Innovative software makes energy monitoring a breeze
Following a successful pilot, CivTech, the Scottish government-run accelerator programme, has launched the second stage of its digital programme.
Aiming to match digital technology innovators with public sector organisations looking to create digital solutions for a range of ‘civic challenges’, CivTech 2.0 poses a new set of challenges and invites companies and individuals to propose a solution.
These include: tracking visitors to Scotland’s historic attractions for Historic Environment Scotland; improving access to Scotland’s statistical information for NHS National Services Scotland; creating a smarter booking system for outpatient appointments for NHS Scotland; and capturing and using data to improve local services for Stirling Council.
The pilot, which took place last year, saw nine firms deliver a range of products in partnership with the likes of SEPA, the NHS and Transport Scotland, creating a new flood forecasting system, smart road monitoring software and a new fundraising service for homeless people.
Finance Secretary Derek Mackay said: “Scotland is highly regarded around the world for innovation. We have some of the brightest entrepreneurial minds based here on our own doorstep, so it makes perfect sense to tap into that talent to help the public sector work faster and smarter.
“If we want to be a world leader in tech we need to create conditions that allow companies to thrive, and that includes enabling new ways of working, such as streamlining the public sector procurement processes and working in a more agile, fast-paced way.”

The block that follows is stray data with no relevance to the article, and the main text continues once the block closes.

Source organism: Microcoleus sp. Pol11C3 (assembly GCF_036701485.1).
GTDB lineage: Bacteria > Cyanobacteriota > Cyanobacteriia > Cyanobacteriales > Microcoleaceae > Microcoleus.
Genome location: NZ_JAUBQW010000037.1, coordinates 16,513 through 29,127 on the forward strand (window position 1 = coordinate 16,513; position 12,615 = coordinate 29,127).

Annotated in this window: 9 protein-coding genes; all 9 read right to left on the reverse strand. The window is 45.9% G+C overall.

Stephen Heron, company co-founder, said: “CivTech is a great way of bringing innovation into the Scottish public sector. The experience has enabled us to make connections with the public sector and other start-ups within the tech industry. It has given us an opportunity to access markets that would otherwise have been impossible. We were supported every step of the way in developing our product through the Accelerator, a challenging, intensive but rewarding process. We now want to leverage this experience to maximise the commercial potential of our product.”
By Graham Payne, CEO of Opencell, ensuring everyone indoors has network.
Your mobile phone rings at work, it’s an important call and you need to answer but when you pick up, the call drops. After a few failed call-back attempts, you realise you need to go outside to get a good connection. So off you go to return the call you can’t miss, in a way that wastes more of your time than necessary, out in the open (oh no!) it’s raining, and quite frankly you need to be getting on with that work left over from yesterday, and now the wind is making it hard to hear…